I’ve had a draft of Australian Authors #2 in the innards of this blog for a while, but I’m scampering on to #3 because the Australian Society of Authors is tweeting that literature funding in WA is in crisis. There is a petition here, but I want to do my bit by bringing to your attention some of the cultural capital that Australia owes to WA writers, and that’s at risk because of funding cuts. I don’t know the first thing about the economics of arts funding in WA, but I do know about literary talent that brings money into an economy, and you don’t need to be an economist to know that funding is always all about choices.
The most notable WA author I know of is Elizabeth Jolley whose books fascinated a whole generation of readers. I’ve only reviewed The Sugar Mother and Miss Peabody’s Inheritance but she’s an author I re-read so there will be more to come in due course. Her biographer, Brian Dibble who wrote Doing Life hails from WA too.
Then there is Randolph Stow who wrote some of the most memorable books I’ve ever read. Many readers remember The Merry-go-round in the Sea, but there is also his Miles Franklin winning To the Islands and also the enigmatic Tourmaline.
In alphabetical order, here are some WA writers that I know of. If you haven’t read these authors, buy or borrow their books, because in a demoralising period, WA writers need your support. (Links are mostly to my reviews).
Louise Allan: not published yet, but she was shortlisted for the TA Hungerford award in 2014 and her novel is due to be published by Allen & Unwin in 2017. Louise blogs here, including a terrific series called Writers from the Attic, where you can discover more writers from WA.
From the Walmajarri people in the Great Sandy Desert, there is the superb memoir, Two Sisters from Ngarta Jukuna Bent and Jukuna Mona Chuguna with Pat Lowe and Eirlys Richards. Two Sisters is an authentic account of an ancient way of life as it was lived by sisters Ngarta and Jukuna in the Great Sandy Desert, and then it covers the period when this way of life was disrupted by the coming of Europeans into the north, and as I said in my review the same epic quality as Follow the Rabbit Proof Fence by Doris Pilkington.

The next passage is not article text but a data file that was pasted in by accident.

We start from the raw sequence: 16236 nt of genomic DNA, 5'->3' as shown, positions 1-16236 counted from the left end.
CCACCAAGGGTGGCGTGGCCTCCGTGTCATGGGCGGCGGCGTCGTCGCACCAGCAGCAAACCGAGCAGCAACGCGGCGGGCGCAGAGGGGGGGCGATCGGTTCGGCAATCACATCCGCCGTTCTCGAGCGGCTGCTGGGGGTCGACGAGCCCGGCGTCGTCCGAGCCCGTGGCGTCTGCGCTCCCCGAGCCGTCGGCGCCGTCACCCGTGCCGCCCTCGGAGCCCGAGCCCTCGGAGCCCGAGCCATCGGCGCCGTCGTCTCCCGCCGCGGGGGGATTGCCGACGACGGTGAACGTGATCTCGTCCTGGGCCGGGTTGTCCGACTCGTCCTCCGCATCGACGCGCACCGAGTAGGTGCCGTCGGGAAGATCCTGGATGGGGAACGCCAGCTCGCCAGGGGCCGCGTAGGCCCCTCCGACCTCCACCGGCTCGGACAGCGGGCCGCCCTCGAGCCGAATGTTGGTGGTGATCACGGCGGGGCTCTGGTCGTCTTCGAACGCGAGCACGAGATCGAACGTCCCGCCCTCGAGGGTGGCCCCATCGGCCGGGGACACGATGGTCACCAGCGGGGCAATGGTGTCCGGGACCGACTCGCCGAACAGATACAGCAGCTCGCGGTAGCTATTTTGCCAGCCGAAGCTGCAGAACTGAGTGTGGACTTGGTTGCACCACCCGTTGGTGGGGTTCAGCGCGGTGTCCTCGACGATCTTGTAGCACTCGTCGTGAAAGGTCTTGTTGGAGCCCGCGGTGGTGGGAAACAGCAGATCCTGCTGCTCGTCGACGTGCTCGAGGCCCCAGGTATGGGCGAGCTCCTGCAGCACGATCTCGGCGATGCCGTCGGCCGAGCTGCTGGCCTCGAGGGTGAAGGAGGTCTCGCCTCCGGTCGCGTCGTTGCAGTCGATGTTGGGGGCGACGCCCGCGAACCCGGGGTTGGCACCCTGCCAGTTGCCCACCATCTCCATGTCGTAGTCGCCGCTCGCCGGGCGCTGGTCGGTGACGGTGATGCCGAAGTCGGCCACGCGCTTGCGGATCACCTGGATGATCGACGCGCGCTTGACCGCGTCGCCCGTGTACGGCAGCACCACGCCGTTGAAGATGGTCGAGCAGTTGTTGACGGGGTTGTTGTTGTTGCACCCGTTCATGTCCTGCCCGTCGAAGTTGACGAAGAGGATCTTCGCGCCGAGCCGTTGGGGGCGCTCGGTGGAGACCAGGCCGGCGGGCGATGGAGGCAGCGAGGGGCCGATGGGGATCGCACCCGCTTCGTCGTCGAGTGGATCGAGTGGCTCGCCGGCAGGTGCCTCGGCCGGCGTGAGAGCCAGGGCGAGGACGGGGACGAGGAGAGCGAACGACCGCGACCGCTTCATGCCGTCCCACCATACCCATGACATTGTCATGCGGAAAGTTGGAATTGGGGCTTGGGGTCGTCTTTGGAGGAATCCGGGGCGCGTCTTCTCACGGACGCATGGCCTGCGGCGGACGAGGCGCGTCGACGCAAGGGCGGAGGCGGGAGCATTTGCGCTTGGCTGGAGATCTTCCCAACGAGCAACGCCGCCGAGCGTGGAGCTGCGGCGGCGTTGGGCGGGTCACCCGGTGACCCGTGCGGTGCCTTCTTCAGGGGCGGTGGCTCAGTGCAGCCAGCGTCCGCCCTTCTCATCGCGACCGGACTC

Bernice Barry: author of a beautiful biography about a significant botanical artist during the early settlement of WA, Georgina Molloy, the Mind that Shines.
Amanda Curtin: I discovered her work through a serendipitous find at the library: I was really impressed by The Sinkings and her follow up with Elemental is utterly unforgettable. I think another novel is on the way. Find out more at Meet an Aussie Author.
Sarah Drummond has a new book called The Sound, endorsed by no less an author than Kim Scott, but so far I’ve only read the fascinating Salt Story.
Robert Edeson wrote that brain twister The Weaver Fish.
Sally Morgan was the first indigenous author I ever read. Her memoir My Place is unforgettable. Robyn Mundy wrote the stunning novel Wildlight, and (update 21/12/16) I’ve just read an impressive debut novel called The Historian’s Daughter by Rashida Murphy.
Nathan Hobby: author of The Fur (which won the TA Hungerford in 2003 and was shortlisted for the 2004 W.A. Premier’s Award Young Adult Fiction, and is waiting patiently on my TBR). Nathan is working on a mammoth biography of Katharine Susannah Pritchard., blogging his progress at A Biographer in Perth.
Kim Scott is one of my all-time favourite authors. He is a two-time winner of the Miles Franklin Award, with his novels Benang and That Deadman Dance, which is one of the most magnificent books I’ve ever read. I’ve also read Kayang and Me which he co-wrote with Hazel Brown (and some of the bilingual books he’s written for children in the Noongar language). See more at Meet an Aussie Author.
Craig Silvey was nominated for the Miles Franklin with Jasper Jones, and Annabel Smith has three books in the marketplace and is hard at work on her next one. She is the author of A New Map of the Universe, Whisky Charlie Foxtrot, and The Ark. See Meet an Aussie Author.
Then there’s Julienne Van Loon whose novel Harmless followed Bloodwood Tree and her Vogel-award-winning Road Story, and Brenda Walker: author of The Wing of Night and the memoir Reading by Moonlight. Thanks to Elisa McCune for reminding me:).
Now this is just a list of authors that (with the help of Amanda Curtin, see comments below) I’ve read and been able to identify as being from WA, and of course there are many more, including those who are writing in genres I don’t review. Still, this is an impressive list of talent, and shows you why the WA government needs to get its act together.
BTW I should also mention four publishers that I know of. The links take you to all the books I’ve reviewed for these publishers, and I think that many of these titles have WA authors too:
- Fremantle Press
- Magabala Books, an indigenous press, which produces superb picture books for children as well as YA and adult titles.
- Margaret River Press
- UWAP (the University of Western Australia Press)